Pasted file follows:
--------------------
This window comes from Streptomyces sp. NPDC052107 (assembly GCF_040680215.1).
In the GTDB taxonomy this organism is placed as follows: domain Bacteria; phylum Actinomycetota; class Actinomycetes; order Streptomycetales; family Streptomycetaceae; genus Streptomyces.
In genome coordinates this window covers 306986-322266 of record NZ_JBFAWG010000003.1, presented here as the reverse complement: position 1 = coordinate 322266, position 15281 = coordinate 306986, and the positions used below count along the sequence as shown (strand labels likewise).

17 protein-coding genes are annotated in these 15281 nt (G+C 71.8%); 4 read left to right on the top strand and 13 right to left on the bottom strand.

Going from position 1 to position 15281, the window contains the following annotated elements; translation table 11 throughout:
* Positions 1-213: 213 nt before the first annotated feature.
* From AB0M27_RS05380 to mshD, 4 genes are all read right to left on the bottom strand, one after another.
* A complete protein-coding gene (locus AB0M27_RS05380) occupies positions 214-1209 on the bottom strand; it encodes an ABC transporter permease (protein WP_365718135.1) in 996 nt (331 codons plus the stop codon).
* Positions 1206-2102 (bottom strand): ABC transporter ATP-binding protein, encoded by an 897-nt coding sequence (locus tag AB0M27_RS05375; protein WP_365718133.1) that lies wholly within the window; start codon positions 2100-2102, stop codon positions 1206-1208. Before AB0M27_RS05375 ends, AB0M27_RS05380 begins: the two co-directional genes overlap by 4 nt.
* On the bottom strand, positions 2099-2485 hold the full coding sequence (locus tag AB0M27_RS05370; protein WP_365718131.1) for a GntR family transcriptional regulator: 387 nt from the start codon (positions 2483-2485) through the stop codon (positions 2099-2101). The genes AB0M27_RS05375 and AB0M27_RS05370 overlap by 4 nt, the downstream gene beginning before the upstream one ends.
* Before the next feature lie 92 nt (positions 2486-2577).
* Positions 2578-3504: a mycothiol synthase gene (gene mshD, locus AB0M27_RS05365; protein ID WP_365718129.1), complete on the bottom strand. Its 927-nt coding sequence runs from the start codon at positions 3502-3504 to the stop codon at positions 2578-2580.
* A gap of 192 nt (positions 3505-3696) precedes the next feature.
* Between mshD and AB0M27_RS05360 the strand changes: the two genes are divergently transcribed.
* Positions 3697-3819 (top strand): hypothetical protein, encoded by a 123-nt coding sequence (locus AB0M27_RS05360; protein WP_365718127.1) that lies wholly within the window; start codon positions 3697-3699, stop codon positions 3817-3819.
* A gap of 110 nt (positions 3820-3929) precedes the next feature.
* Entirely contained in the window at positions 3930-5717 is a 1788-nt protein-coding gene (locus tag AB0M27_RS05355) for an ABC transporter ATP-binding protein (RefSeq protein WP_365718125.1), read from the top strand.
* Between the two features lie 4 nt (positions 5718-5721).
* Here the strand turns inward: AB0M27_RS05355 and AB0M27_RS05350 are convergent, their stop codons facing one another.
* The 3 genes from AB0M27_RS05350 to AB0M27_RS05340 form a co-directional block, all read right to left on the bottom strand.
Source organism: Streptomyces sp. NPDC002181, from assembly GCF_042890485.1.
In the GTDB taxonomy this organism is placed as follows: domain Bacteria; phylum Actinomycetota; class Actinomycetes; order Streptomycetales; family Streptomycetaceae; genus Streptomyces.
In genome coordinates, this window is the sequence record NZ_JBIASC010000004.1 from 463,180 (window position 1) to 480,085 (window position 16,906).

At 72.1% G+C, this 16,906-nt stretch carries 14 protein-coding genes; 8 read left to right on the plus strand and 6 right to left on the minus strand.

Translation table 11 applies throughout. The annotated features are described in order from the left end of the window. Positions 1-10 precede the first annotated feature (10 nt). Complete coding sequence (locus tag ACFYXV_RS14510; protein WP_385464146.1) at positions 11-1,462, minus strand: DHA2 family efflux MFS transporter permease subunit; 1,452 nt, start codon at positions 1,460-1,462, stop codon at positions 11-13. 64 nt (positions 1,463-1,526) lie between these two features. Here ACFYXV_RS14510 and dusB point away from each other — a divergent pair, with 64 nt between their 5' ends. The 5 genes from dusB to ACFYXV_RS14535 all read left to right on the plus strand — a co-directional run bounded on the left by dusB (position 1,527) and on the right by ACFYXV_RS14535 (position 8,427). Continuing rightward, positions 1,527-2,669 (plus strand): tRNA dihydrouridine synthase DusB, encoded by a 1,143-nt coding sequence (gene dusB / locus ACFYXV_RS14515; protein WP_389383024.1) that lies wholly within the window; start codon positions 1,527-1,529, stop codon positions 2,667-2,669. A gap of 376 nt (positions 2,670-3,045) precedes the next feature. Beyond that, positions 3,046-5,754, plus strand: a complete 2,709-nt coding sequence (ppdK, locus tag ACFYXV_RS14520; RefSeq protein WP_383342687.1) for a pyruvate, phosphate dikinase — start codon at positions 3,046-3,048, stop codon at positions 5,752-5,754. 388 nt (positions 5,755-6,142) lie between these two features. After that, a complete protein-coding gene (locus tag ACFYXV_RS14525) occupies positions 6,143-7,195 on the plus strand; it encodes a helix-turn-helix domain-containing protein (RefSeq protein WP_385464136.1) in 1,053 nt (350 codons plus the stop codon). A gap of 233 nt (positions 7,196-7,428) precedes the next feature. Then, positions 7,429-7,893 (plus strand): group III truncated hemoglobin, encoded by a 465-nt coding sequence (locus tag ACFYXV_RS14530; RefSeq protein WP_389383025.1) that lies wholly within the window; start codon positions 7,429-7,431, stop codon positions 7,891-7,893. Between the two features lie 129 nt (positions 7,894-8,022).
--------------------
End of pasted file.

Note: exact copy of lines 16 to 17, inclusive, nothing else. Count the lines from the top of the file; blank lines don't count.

* A gap of 110 nt (positions 3820-3929) precedes the next feature.
* Entirely contained in the window at positions 3930-5717 is a 1788-nt protein-coding gene (locus tag AB0M27_RS05355) for an ABC transporter ATP-binding protein (RefSeq protein WP_365718125.1), read from the top strand.